City planning director John Guenther meets with residents to discuss an ongoing city sign bylaw revision on Jan. 31

Facing criticism, Revelstoke city sign bylaw under review

The City of Revelstoke planning department is looking to update its sign bylaw following complaints.

The City of Revelstoke planning department is looking to update its sign bylaw following complaints the approval process is slow, confusing, overly-bureaucratic and maddening for new business owners.

On Jan. 31, the department unveiled its review process at a public open house.

The city proposes to streamline and simplify the approval process by establishing clearer guidelines and paperwork, including “one-page” guidelines for each kind of sign and a simplified sign checklist.

The review, prompted by complaints from business owners and by lobbying from the Revelstoke Chamber of Commerce, also contains several new signage rules – many of them more restrictive than the current bylaw.

New or revised proposed rules include:

-a ban on billboards in city limits.

-new rules restricting what’s allowed on existing billboards.

-revised guidelines for allowable fascia sign sizes.

-a new rule stating under-awning signs must be two-sided.

-a reduction in maximum sign heights in the city.

-a reduction in the allowable area of window signage.

-new restrictions stating posters and signs advertising community events can only cover 10 per cent of total window area.

-a rule saying sandwich boards may be maximum of two-feet wide and four feet high. Sandwich boards can be 50 per cent chalkboard or paintboard.

***

The Jan. 31 open house turned into a town hall meeting, where planning department staff heard two main veins of complaint.

The first was that the sign approval process was a Kafkaesque odyssey rife with unanticipated bureaucratic delays, unclear, odious paperwork and complicated, costly multi-step processes.

A local sign manufacturer noted one of his clients had sent him back to the drawing board several times for a large metal sign at great expense.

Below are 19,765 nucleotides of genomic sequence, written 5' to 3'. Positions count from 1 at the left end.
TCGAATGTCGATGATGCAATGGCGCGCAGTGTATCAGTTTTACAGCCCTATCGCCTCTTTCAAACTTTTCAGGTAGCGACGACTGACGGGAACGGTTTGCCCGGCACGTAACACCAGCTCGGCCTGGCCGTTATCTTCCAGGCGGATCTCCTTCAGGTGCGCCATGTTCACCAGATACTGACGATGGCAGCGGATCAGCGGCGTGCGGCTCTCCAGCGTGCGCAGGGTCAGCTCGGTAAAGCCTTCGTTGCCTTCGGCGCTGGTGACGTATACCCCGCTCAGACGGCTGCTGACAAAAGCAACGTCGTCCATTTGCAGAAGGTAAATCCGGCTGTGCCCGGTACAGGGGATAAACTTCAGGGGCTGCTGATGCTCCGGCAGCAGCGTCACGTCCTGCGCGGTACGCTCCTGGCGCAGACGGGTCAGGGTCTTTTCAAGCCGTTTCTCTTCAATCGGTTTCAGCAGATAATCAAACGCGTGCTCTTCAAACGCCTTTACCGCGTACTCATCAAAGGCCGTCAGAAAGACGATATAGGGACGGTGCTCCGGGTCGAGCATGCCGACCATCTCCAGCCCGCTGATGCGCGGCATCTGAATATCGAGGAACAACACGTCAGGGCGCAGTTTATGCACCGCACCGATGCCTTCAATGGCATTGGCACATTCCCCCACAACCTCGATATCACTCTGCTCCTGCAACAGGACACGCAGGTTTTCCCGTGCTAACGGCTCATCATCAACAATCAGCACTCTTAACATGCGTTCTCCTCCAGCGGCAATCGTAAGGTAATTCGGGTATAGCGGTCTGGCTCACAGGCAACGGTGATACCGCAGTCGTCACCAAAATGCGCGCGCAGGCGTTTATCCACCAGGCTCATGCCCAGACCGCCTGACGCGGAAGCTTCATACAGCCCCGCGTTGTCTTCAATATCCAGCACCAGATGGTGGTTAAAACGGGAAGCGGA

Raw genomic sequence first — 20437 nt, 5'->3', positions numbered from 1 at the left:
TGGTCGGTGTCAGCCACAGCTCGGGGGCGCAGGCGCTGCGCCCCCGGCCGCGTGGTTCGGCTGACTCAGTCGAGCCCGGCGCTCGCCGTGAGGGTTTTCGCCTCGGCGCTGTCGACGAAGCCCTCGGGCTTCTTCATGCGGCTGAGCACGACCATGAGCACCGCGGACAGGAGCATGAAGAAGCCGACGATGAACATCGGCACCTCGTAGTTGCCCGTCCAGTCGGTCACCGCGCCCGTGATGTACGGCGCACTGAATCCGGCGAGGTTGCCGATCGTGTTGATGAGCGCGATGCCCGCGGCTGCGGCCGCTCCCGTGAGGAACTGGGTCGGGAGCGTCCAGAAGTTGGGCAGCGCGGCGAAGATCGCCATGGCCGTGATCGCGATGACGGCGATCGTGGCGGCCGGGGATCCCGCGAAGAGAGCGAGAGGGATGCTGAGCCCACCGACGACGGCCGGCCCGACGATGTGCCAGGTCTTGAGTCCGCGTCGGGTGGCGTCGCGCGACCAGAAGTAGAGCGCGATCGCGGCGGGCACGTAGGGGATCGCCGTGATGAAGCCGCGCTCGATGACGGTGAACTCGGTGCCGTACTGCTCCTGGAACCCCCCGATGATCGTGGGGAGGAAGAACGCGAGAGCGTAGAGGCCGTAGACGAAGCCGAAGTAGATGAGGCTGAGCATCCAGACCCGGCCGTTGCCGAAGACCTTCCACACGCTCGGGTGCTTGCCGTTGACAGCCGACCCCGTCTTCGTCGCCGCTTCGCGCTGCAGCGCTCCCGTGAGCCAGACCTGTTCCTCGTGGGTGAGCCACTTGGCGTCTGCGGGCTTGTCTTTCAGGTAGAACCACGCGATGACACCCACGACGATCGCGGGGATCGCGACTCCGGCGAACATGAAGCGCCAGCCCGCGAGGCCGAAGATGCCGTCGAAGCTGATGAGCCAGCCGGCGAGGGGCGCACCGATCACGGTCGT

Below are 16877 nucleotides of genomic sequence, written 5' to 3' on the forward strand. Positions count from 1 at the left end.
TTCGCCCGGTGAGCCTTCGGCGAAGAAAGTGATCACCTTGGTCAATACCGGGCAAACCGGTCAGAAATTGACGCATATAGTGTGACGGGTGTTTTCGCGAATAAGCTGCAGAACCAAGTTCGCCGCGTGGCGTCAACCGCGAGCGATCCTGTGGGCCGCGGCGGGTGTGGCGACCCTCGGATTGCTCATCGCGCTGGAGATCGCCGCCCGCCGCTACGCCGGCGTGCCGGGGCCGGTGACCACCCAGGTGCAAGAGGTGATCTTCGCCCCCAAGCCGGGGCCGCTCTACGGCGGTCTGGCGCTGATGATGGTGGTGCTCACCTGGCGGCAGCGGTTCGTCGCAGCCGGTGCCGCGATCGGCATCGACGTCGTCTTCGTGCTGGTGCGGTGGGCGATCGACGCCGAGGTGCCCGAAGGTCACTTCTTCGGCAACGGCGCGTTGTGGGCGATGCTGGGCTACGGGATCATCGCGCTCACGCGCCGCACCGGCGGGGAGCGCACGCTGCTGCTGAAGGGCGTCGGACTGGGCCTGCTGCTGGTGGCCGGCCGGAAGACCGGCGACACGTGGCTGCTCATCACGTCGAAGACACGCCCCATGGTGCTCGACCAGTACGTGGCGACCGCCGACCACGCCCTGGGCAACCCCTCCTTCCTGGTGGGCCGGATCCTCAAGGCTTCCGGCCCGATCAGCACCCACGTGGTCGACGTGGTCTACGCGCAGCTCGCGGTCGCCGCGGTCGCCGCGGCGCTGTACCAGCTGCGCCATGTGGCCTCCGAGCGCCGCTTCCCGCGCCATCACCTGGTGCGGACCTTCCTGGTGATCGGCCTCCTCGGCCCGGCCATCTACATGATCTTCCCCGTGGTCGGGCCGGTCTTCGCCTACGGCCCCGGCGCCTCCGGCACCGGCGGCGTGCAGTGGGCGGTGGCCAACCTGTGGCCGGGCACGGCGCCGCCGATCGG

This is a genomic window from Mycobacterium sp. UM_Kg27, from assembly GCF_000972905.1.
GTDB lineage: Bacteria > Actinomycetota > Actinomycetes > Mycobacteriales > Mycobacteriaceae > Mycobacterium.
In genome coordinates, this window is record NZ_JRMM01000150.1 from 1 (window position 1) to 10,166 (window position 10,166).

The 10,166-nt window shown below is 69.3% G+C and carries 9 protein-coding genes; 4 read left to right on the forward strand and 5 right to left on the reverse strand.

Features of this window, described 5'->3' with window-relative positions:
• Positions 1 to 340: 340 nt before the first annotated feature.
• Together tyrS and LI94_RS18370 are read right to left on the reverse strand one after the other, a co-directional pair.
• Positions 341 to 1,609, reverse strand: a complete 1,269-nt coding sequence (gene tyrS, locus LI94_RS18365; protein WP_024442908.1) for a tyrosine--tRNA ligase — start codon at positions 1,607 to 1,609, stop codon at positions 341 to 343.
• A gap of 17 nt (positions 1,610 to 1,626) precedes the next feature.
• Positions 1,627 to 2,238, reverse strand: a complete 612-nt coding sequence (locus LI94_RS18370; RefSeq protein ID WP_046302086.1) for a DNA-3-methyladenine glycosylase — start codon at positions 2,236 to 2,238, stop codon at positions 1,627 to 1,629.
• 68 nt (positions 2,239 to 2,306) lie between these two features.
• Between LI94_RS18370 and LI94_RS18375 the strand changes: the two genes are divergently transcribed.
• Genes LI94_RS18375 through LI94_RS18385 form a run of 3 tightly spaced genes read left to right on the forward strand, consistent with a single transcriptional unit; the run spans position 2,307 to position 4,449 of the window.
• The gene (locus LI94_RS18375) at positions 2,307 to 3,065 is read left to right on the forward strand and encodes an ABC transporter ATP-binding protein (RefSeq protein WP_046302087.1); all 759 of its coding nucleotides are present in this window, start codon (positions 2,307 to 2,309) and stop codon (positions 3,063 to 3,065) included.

A real estate agent said the city process to approve his canopy sign had superfluous steps; once he submitted his design, the city asked for a fabric sample of the basic flat-black material and an engineering report for the small canopy. He said the manufacturers were surprised: “’We’ve never done one in our lives and we’ve done thousands of signs,’” was their response.

City planning director John Guenther defended the process, saying many business owners had smooth processes and could even access funding through the city for a sign design consultant. He encouraged business owners to come speak with the planning department at the outset.

The second area of criticism focused on the rules themselves. There was a spectrum of opinion. Some advocated laissez-faire policies; business owners should be able to do whatever they want. Others noted the existing policies favoured a heritage look that may not be appropriate for each business (although this point was disputed by planning staff).

Most agreed that rules were necessary, but argued they lacked the flexibility required to suit individual businesses’ needs. Others more or less favoured the status quo – if the rules and process were clearer.

The city’s planning department is seeking public input on the review by Feb. 15, and is targeting mid-March for completion.

 

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